Thanks @roger. Yeah it’s a bit of a bugger.

\I actually did have this running in a serverless function on Netlify to speed up the connection but even then images over 1mb took too long and timed out (there is a limit on the length of time a function can run with Netlify).

It would be great if you can let me know about the blob thing from the other thread too (e.g. how to create a blob Dato will accept) but I have a feeling even that would be too slow to run in a serverless function with the analysis happening on Dato’s end.

In the meantime I’ve switched the whole model to use Cloudinary image URLs and am just uploading directly to there which is very rapid and is working fine. Just not a nice an experience for the client to manage.

I’ll go and upvote that feature request too!

@tim1, I just answered the other thread, but it’s still bad news there :frowning: Yes, there was a bug, and even after fixing that bug, it still won’t run in a Node environment unless you polyfill XMLHttpRequest.

What is the underlying use case here? Am I understanding correctly that it’s going: User → Serverless Func → Cloudinary (and skipping Dato now)?

Is the idea just so that the frontend (i.e. your users) can directly upload images to Dato? If so, maybe this other similar thread can help? Image Upload from user-facing webpage to DatoCMS, without revealing API key (edited title)

In that case, we did it like this:

  • Get permissions to upload a file via an API route or serverless function (so that your end-users don’t see your API keys)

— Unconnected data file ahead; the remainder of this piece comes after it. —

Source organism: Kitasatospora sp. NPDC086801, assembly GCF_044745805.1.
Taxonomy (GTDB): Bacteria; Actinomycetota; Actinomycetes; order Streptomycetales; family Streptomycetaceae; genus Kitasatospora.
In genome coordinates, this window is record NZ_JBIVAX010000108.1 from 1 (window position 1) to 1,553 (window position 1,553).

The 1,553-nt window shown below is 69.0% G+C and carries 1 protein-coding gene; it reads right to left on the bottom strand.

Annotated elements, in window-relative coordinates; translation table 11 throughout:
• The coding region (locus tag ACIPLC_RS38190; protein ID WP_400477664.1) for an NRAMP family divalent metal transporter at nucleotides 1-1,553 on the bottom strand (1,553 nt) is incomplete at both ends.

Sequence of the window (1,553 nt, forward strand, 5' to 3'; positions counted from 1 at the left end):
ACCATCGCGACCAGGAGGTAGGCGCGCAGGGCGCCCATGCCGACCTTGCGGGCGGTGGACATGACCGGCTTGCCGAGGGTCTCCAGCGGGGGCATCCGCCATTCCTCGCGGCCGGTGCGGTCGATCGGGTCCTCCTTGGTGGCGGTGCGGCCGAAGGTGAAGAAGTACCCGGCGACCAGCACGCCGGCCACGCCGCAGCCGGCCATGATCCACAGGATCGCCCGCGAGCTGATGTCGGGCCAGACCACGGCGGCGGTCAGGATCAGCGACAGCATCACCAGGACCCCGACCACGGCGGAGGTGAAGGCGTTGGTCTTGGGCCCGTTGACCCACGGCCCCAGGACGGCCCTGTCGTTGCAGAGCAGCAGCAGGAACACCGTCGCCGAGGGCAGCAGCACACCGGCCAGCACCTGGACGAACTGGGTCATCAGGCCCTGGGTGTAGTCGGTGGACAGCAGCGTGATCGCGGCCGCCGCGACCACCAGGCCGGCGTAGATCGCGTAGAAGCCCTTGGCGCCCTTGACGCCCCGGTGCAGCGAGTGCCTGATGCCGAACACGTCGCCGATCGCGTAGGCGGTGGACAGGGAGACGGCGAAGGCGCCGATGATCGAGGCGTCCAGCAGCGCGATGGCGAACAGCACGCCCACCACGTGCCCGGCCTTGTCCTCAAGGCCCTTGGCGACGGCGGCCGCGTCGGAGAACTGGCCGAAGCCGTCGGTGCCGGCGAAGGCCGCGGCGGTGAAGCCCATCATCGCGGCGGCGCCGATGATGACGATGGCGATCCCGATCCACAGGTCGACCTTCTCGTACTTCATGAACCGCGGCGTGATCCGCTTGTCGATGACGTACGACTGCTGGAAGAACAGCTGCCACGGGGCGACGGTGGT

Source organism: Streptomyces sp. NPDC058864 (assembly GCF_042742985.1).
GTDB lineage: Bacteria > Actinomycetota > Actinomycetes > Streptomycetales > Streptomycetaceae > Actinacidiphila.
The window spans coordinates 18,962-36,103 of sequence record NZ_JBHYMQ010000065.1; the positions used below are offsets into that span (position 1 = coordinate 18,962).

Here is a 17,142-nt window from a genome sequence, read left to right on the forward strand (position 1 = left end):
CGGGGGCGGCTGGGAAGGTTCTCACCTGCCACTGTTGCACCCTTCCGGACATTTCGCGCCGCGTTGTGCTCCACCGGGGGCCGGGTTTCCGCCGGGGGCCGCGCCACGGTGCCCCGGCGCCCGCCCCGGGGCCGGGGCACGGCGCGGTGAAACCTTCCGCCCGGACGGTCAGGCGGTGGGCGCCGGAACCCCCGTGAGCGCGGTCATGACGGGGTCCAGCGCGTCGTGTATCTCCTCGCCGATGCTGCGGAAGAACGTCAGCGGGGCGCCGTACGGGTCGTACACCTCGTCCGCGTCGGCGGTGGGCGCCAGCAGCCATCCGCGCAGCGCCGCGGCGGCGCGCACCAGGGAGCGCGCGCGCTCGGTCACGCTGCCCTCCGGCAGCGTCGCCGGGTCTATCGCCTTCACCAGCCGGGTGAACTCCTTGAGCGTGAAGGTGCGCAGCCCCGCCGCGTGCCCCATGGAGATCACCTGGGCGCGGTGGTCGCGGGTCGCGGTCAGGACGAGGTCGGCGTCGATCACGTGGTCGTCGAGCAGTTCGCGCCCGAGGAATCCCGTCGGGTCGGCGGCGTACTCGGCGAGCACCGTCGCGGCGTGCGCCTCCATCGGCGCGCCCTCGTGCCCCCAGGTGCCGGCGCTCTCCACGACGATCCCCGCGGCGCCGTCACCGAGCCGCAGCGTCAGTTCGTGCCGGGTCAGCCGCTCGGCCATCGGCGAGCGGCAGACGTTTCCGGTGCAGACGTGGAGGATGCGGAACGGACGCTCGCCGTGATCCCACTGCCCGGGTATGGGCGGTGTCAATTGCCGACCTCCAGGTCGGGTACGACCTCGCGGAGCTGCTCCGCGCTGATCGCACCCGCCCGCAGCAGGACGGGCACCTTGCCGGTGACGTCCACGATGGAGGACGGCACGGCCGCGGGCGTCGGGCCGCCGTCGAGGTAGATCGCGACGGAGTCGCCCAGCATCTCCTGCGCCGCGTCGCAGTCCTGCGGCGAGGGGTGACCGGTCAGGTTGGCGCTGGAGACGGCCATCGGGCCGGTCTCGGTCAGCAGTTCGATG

• The user’s browser directly sends the file to AWS
  • Another route handler tells DatoCMS to finalize the upload

So there is no long-lived connection here except between the user’s browser and AWS directly, which seems to work OK.

Would that work for you, or is your use case different enough?

I found for our use case of reasonably sized images (<1MB), It isn’t the downloading the image on the client that is the issue. I monitored the state of the upload process and timing and it is CREATING_UPLOAD_OBJECT that takes by far the longest for me.

This is essentially what I tried to do but with Cloudinary instead of AWS in Netlify Server Functions. However as @nroth pointed out it’s the time to create the upload that is the issue - sometimes taking so long as to exceed the max Netlify function time (26s I think) for images that were around 5mb in size.

Apologies for the delayed response here @tim1 and @nroth… I’m trying to see if we can rearrange the forum a bit to prevent posts like this from falling through the cracks :frowning: Sorry about that.

I dug more deeply into this, and TLDR, the CREATING_UPLOAD_OBJECT step creates an async job on our server that you shouldn’t have to wait for, but our client makes you wait :frowning: I’ll flag it for the devs and see if it’s an easy fix for them…